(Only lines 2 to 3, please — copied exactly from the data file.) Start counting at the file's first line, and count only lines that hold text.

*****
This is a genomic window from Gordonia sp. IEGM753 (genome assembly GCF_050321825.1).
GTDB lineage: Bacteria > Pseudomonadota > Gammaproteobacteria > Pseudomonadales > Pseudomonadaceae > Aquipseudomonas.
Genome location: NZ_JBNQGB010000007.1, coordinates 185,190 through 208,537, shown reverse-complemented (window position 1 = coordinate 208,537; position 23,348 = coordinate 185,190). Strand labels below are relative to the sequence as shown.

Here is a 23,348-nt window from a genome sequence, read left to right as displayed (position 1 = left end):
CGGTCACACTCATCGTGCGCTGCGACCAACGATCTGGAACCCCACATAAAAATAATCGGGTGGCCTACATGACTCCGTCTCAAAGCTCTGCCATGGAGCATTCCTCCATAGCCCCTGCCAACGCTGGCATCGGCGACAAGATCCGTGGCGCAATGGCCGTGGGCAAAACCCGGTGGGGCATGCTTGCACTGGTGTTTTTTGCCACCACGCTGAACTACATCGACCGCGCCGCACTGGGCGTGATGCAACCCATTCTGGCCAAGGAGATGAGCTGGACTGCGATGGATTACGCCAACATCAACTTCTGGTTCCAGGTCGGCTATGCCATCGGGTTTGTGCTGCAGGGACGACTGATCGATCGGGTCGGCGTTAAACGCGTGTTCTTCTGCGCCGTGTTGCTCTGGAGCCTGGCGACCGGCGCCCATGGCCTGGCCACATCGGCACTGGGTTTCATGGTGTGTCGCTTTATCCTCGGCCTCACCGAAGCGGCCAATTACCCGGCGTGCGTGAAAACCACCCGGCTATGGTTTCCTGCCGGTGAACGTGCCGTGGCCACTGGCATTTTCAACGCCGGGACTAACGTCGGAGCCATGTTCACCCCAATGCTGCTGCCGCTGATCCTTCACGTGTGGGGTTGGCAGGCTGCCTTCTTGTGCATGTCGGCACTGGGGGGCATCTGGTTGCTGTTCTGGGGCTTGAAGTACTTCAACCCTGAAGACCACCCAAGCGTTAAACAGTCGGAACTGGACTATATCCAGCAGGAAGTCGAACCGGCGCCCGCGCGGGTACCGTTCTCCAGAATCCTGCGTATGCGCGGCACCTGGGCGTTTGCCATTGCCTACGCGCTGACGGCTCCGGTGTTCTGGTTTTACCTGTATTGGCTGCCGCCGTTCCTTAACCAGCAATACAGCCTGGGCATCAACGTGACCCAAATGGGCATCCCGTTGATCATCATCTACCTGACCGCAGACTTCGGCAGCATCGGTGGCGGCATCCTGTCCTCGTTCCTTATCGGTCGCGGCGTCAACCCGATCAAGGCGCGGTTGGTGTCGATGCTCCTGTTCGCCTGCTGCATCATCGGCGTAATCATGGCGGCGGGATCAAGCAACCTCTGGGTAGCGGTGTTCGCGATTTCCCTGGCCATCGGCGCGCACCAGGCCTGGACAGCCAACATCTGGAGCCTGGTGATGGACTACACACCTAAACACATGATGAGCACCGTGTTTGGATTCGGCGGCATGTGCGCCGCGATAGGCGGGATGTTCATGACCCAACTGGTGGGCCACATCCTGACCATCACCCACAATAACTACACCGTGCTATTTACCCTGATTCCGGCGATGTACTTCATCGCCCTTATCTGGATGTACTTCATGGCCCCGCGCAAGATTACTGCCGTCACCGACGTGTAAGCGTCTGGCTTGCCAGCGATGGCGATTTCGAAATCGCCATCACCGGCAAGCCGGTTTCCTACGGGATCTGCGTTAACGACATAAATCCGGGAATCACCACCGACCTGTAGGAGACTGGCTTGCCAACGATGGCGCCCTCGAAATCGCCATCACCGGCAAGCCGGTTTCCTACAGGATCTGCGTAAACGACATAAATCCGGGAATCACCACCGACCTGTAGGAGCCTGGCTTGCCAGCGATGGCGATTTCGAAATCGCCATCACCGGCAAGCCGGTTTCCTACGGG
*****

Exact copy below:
GTDB lineage: Bacteria > Pseudomonadota > Gammaproteobacteria > Pseudomonadales > Pseudomonadaceae > Aquipseudomonas.
Genome location: NZ_JBNQGB010000007.1, coordinates 185,190 through 208,537, shown reverse-complemented (window position 1 = coordinate 208,537; position 23,348 = coordinate 185,190). Strand labels below are relative to the sequence as shown.